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2010-05-28 digital edition

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The Jewish Press of Tampa and the Jewish Press of Pinellas County are Independently- owned biweekly Jewish community newspapers published in cooperation with and supported by the Tampa JCC & Federation and the Jewish Federation of Pinellas & Pasco Counties, respectively. Copyright © 2009-2017 The Jewish Press Group of Tampa Bay, Inc., All Rights Reserved.


 

May 28, 2010  RSS feed
Special Section Stories

Text: T T T

Author’s goal: Baby and parents sleep tonight

By ELAINe MARKOWITZ Jewish Press

Shari Mezrah Shari Mezrah Ever since she developed her method more than a decade ago, Shari Mezrah, Tampa sleep schedule specialist, has been speaking on the importance of a good night’s sleep for infants, children and their often sleepdeprived parents.

As a nationally recognized expert on baby’s sleep, Mezrah has appeared on the syndicated talk show Daytime, in addition to being featured on FOX, NBC and CBS news. Her practice, BabyTIME is located in Tampa and she consults with parents worldwide. Some of her clients are desperate parents referred by pediatricians

Many of her recommendations are detailed in her new book, a pocket-size guide, The Baby Sleeps Tonight (The Baby Sleeps Tonight: Your Infant Sleeping Through the Night by 9 Weeks (Yes, Really!), that she wrote as a resource for new parents, one to help them survive those sometimes mind-boggling weeks that can come as you hold your first child, watch the hospital disappear in the rearview mirror, and think “What do I do now?”

According to Mezrah, a key factor is scheduling. She says there are three particular behaviors that can help parents get started in creating healthy sleep patterns in their offspring, namely making sure:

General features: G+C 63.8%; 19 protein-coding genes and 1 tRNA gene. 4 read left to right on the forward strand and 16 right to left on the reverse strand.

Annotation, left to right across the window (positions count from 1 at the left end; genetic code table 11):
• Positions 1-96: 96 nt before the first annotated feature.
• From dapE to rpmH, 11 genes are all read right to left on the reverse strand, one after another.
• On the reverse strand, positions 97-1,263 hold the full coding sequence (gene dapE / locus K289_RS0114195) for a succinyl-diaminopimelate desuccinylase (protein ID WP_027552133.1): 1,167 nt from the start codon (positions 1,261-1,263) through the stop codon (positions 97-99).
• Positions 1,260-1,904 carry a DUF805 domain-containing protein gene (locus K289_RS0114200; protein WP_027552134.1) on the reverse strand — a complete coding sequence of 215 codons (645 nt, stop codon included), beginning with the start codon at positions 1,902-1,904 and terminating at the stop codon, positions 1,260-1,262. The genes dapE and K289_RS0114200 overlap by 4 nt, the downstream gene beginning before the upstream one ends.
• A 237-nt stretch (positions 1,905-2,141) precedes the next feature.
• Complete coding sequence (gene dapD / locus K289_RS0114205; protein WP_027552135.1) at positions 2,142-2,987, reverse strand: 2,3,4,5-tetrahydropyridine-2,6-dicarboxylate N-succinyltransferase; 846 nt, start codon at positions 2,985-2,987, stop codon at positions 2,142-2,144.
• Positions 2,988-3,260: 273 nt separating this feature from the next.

• babies on the bottle are full after eating,

• children on solid foods limit their sugar intake,

• children spend the night in their own rooms.

“A full tummy is a happy tummy” is a favorite saying of Mezrah.

“One of the key components is learning how to efficiently feed your infant,” she says. “You have to make sure your baby is full after eating so he won’t wake up hungry during the night.”

She cautions parents against too much sugar for babies once they are on solid food: “You truly are what you eat. Sugar is often a big culprit in keeping children awake.”

Chocolate milk, for example, may appear to be calming a young child before bedtime. Not so, said Mezrah. “Chocolate milk has sugar and caffeine (from the chocolate) which can disturb a child’s sleep.”

Mezrah has some words on family dynamics and effective sleep patterns as well.

“I am not an advocate of co-sleeping,” she says. “It can lead to a power struggle between parent and child.”

Mezrah says that if children wander into the parents’ bedroom during the night, they should be walked back to their own bedroom.

“The child needs to feel comfortable in his or her own space,” she says, and not get in the habit of intruding on parents’ intimacy.

In her book Mezrah outlines an entire program, day by day, on getting babies to sleep. Some local residents have found relief for their own families by taking her advice. One of those is Jodi Jacolow of Tampa, the mother of two toddlers, who told the Jewish Press that she and her husband, Steven, have worked together on incorporating Mezrah’s suggestions into their lives.

“I started my two children on her plan, one at six weeks and one at birth,” she said. “By 10 weeks they were both sleeping through the night.” Jacolow said. Mezrah also helped the couple transition their 20-month old son from a crib into his new bed.

“She suggested having a celebration of the new bed with balloons and a cake and making the transition into a party,” Jacolow said. “It worked.”

Leni Sack, director of the Tampa JCC pre-school program, witnessed another of Mezrah’s tips, one that may sound bizarre to some. Sack said her 3-month-old granddaughter tended to scream in her car seat.

Sack’s daughter Amy had tried to calm the infant with all kinds of music to no avail. In came Mezrah with the suggestion to try one other — rap music — and it did the trick.

“The strong rhythm of rap music helped settle the baby down,” said Sack.

Mezrah said a happy family life, where no one is sleep-deprived, is possible for most.

“Just try to be one step ahead of your child’s needs as well as your own,” she says.


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